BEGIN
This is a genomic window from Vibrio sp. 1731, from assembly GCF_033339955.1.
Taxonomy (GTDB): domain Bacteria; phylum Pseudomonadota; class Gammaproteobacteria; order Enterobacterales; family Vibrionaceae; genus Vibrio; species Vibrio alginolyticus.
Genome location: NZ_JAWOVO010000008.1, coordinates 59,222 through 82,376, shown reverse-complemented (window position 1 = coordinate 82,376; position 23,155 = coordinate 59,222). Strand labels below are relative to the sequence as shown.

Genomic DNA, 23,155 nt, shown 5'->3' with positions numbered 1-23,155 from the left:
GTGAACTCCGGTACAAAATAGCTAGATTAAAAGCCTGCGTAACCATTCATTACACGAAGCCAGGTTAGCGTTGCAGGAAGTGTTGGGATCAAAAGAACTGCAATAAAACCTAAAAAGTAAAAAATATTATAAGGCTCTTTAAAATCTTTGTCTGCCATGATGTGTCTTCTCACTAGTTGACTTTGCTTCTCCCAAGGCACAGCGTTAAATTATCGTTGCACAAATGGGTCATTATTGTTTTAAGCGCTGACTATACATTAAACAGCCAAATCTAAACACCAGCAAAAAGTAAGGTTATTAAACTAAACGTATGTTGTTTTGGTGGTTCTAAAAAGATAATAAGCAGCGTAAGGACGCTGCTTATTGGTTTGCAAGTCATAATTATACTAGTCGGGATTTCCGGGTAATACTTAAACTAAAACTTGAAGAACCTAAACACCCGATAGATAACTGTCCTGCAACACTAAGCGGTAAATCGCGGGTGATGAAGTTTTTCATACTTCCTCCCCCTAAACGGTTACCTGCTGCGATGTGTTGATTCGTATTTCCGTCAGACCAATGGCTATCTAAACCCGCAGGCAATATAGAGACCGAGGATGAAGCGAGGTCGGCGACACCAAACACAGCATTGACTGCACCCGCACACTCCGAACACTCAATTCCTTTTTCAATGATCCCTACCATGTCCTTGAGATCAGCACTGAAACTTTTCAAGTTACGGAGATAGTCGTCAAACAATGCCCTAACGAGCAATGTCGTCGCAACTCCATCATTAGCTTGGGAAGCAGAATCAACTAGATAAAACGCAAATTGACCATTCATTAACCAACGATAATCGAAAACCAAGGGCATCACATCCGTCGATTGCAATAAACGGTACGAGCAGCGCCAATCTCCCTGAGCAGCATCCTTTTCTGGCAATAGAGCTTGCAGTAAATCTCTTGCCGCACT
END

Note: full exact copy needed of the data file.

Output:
This is a genomic window from Vibrio sp. 1731, from assembly GCF_033339955.1.
Taxonomy (GTDB): domain Bacteria; phylum Pseudomonadota; class Gammaproteobacteria; order Enterobacterales; family Vibrionaceae; genus Vibrio; species Vibrio alginolyticus.
Genome location: NZ_JAWOVO010000008.1, coordinates 59,222 through 82,376, shown reverse-complemented (window position 1 = coordinate 82,376; position 23,155 = coordinate 59,222). Strand labels below are relative to the sequence as shown.

Genomic DNA, 23,155 nt, shown 5'->3' with positions numbered 1-23,155 from the left:
GTGAACTCCGGTACAAAATAGCTAGATTAAAAGCCTGCGTAACCATTCATTACACGAAGCCAGGTTAGCGTTGCAGGAAGTGTTGGGATCAAAAGAACTGCAATAAAACCTAAAAAGTAAAAAATATTATAAGGCTCTTTAAAATCTTTGTCTGCCATGATGTGTCTTCTCACTAGTTGACTTTGCTTCTCCCAAGGCACAGCGTTAAATTATCGTTGCACAAATGGGTCATTATTGTTTTAAGCGCTGACTATACATTAAACAGCCAAATCTAAACACCAGCAAAAAGTAAGGTTATTAAACTAAACGTATGTTGTTTTGGTGGTTCTAAAAAGATAATAAGCAGCGTAAGGACGCTGCTTATTGGTTTGCAAGTCATAATTATACTAGTCGGGATTTCCGGGTAATACTTAAACTAAAACTTGAAGAACCTAAACACCCGATAGATAACTGTCCTGCAACACTAAGCGGTAAATCGCGGGTGATGAAGTTTTTCATACTTCCTCCCCCTAAACGGTTACCTGCTGCGATGTGTTGATTCGTATTTCCGTCAGACCAATGGCTATCTAAACCCGCAGGCAATATAGAGACCGAGGATGAAGCGAGGTCGGCGACACCAAACACAGCATTGACTGCACCCGCACACTCCGAACACTCAATTCCTTTTTCAATGATCCCTACCATGTCCTTGAGATCAGCACTGAAACTTTTCAAGTTACGGAGATAGTCGTCAAACAATGCCCTAACGAGCAATGTCGTCGCAACTCCATCATTAGCTTGGGAAGCAGAATCAACTAGATAAAACGCAAATTGACCATTCATTAACCAACGATAATCGAAAACCAAGGGCATCACATCCGTCGATTGCAATAAACGGTACGAGCAGCGCCAATCTCCCTGAGCAGCATCCTTTTCTGGCAATAGAGCTTGCAGTAAATCTCTTGCCGCACT